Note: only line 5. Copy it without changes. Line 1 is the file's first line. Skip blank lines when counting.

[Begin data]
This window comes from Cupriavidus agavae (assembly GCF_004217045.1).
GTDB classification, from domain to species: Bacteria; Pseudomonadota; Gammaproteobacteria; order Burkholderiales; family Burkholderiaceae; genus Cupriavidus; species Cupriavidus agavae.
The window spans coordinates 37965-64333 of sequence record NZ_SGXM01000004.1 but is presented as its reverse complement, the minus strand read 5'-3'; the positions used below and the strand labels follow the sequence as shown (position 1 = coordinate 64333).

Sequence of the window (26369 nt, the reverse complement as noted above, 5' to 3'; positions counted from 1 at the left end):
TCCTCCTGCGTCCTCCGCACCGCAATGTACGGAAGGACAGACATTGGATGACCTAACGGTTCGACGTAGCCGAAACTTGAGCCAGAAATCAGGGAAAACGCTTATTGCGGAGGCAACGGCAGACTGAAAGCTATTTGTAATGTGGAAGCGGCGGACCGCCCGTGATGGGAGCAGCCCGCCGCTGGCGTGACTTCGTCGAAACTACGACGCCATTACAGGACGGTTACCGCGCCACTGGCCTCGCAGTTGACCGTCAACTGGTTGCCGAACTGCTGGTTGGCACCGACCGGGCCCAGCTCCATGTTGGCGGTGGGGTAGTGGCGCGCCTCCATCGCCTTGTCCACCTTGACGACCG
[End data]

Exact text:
TCCTCCTGCGTCCTCCGCACCGCAATGTACGGAAGGACAGACATTGGATGACCTAACGGTTCGACGTAGCCGAAACTTGAGCCAGAAATCAGGGAAAACGCTTATTGCGGAGGCAACGGCAGACTGAAAGCTATTTGTAATGTGGAAGCGGCGGACCGCCCGTGATGGGAGCAGCCCGCCGCTGGCGTGACTTCGTCGAAACTACGACGCCATTACAGGACGGTTACCGCGCCACTGGCCTCGCAGTTGACCGTCAACTGGTTGCCGAACTGCTGGTTGGCACCGACCGGGCCCAGCTCCATGTTGGCGGTGGGGTAGTGGCGCGCCTCCATCGCCTTGTCCACCTTGACGACCG